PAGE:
We Still Don't Know the Difference Between Change and Transformation

Ron Ashkenas, writing for Harvard Business Review:

Unlike change management, [transformation] doesn’t focus on a few discrete, well-defined shifts, but rather on a portfolio of initiatives, which are interdependent or intersecting. More importantly, the overall goal of transformation is not just to execute a defined change — but to reinvent the organization and discover a new or revised business model based on a vision for the future. It’s much more unpredictable, iterative, and experimental. It entails much higher risk. And even if successful change management leads to the execution of certain initiatives within the transformation portfolio, the overall transformation could still fail.

While his audience is clearly the business community, the above statement speaks volumes to educators just the same.

Making Dumb Groups Smarter

Cass R. Sunstein and Reid Hastie writing for the Harvard Business Review:

A smaller but nonetheless substantial body of research—some of it our own—has focused on the decision-making strengths and weaknesses of groups and teams. But little of this work has trickled into the public consciousness, and it has yet to have a noticeable effect on actual practice. It’s time for that to change. We aim to bring behavioral research into direct contact with the question of group performance—to describe the main ways in which groups go astray and to offer some simple suggestions for improvement.

Here are a few takeaways for anyone who frequently facilitates group decision-making:

  1. Keep your opinion to yourself, especially at the start, if you are interested in soliciting diverse opinions from the group.
  2. Be clear of a problem-solving or critical-thinking outcome (rather than one of group cohesion or collegiality) by emphasizing a need for information disclosure.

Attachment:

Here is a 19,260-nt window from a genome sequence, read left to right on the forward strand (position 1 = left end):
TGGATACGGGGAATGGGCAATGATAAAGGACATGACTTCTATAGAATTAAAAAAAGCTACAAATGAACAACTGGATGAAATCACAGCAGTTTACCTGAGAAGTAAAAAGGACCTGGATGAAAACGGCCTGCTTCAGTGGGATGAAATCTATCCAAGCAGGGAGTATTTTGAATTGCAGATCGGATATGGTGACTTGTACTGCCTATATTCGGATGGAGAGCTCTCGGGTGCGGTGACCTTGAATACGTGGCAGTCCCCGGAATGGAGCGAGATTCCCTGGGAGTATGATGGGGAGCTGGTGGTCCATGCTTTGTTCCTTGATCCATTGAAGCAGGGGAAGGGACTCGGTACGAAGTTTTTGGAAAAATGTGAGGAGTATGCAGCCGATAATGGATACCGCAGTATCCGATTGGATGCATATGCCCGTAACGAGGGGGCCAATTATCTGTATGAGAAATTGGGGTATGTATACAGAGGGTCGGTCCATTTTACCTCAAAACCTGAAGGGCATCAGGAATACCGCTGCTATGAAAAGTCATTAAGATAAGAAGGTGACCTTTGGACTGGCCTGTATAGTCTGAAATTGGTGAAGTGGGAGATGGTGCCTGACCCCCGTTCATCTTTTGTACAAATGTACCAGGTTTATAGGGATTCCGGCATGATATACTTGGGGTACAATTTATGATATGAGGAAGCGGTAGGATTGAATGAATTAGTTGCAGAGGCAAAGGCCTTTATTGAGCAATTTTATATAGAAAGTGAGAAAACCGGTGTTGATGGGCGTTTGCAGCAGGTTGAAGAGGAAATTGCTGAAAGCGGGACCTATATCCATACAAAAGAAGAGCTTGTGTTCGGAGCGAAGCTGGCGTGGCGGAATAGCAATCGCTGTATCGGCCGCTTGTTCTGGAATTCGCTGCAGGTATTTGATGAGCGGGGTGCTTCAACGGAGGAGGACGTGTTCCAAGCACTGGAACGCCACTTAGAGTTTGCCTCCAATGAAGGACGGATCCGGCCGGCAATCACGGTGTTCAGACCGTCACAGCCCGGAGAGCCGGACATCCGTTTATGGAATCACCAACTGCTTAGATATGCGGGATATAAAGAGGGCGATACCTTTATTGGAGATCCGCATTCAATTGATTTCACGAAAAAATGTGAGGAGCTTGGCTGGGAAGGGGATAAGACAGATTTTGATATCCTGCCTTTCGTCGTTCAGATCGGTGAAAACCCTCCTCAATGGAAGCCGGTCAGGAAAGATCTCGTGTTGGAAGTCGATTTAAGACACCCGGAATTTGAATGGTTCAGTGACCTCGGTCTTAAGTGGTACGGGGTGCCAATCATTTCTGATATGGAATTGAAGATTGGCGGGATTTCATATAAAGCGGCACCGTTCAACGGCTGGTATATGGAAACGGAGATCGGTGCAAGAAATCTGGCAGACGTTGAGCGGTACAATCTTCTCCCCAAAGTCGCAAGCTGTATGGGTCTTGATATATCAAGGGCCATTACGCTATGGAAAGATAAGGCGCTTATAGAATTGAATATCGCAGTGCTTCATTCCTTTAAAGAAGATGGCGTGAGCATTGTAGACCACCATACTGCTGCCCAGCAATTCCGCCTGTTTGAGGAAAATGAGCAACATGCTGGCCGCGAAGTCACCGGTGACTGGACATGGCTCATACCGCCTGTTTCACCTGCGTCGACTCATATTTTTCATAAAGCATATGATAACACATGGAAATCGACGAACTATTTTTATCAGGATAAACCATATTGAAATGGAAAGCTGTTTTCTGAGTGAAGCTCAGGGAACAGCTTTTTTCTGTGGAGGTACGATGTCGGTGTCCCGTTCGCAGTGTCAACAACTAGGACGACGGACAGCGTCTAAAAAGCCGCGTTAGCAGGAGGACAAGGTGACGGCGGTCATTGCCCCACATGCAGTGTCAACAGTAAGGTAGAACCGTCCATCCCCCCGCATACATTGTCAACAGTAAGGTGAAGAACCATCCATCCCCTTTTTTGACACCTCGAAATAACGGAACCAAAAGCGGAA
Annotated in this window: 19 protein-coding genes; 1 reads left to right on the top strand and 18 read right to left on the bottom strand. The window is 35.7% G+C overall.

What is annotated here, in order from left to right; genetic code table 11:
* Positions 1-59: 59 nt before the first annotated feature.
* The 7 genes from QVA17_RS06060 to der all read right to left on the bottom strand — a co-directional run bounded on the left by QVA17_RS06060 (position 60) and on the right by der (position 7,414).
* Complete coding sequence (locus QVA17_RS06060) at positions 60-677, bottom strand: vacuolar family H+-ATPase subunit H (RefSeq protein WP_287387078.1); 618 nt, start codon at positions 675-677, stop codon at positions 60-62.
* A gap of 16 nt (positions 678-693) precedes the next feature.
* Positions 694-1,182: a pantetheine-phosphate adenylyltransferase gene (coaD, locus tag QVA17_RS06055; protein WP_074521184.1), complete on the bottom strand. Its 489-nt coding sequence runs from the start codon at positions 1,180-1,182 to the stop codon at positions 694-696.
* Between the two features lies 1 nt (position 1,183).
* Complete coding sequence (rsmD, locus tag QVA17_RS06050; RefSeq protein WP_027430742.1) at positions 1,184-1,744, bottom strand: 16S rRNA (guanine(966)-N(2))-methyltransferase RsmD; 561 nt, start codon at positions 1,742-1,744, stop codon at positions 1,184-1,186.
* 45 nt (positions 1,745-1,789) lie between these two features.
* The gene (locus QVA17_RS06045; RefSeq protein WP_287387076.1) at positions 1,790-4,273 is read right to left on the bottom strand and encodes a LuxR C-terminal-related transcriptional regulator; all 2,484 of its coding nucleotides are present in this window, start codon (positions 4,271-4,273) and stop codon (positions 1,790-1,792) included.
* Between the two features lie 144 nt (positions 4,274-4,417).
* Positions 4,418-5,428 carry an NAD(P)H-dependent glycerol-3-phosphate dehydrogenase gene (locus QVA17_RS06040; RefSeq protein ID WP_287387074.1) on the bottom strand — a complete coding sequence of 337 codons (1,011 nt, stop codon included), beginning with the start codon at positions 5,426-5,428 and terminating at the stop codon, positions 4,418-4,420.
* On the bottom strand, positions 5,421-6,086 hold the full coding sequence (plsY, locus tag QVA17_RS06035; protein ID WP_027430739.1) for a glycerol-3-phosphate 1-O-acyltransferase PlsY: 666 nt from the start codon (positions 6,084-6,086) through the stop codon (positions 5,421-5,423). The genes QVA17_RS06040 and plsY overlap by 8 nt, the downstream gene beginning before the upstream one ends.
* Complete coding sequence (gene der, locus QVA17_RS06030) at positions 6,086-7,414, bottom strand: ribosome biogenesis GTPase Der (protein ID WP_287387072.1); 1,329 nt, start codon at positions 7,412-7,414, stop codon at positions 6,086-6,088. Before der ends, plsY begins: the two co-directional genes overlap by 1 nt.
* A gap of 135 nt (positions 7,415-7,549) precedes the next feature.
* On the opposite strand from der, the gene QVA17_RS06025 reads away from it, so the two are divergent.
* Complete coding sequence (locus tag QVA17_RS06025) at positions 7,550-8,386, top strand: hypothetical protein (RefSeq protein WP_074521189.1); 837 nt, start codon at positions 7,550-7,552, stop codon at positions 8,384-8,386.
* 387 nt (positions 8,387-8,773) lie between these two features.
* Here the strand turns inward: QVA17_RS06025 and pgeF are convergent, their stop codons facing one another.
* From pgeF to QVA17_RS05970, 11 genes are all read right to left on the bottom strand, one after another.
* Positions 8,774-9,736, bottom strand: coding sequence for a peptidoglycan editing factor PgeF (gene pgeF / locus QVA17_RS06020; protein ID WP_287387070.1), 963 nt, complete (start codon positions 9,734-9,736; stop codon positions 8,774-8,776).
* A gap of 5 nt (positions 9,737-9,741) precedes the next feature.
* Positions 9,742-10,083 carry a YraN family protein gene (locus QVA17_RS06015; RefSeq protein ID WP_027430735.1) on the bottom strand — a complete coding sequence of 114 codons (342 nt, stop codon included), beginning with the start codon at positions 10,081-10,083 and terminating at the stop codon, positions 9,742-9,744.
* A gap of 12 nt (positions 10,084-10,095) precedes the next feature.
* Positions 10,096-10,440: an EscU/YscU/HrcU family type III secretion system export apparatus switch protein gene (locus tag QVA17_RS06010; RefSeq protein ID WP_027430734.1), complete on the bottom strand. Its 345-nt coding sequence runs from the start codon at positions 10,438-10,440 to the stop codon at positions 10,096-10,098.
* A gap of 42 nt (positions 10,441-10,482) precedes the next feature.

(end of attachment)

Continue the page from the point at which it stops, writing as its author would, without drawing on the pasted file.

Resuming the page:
3. Emphasize the importance and implications of the group's decision and de-emphasize any apparent gain from individual contributions.
  4. Disclose roles by telling the group who is at the table and why.
  5. For groups that may otherwise be too similar in their opinions, assign a devil's advocate. Be wary of this excercise, however as it can become little more than a game.
  6. For high-stakes decision-making, construct a "Red Team:" a group of individuals who were not part of the original team brought together For the purpose of finding mistakes and exploit vulnerabilities in the plan.

Five Questions

There are five questions I want to answer through my work during the second half of this year:

  1. Who are my teacher leaders and how have I empowered and supported them to excercise greater control over our school?
  2. How is the time I structure for my staff moving us forward in our our learning as an organization?
  3. Where is our school going next and how am I helping it get there?
  4. How are my teachers doing individually, what will it take to truly know, and how do I respond once I figure it out?
  5. How are my students doing, how do I know, and what am I doing about it?

Everything else should be noise.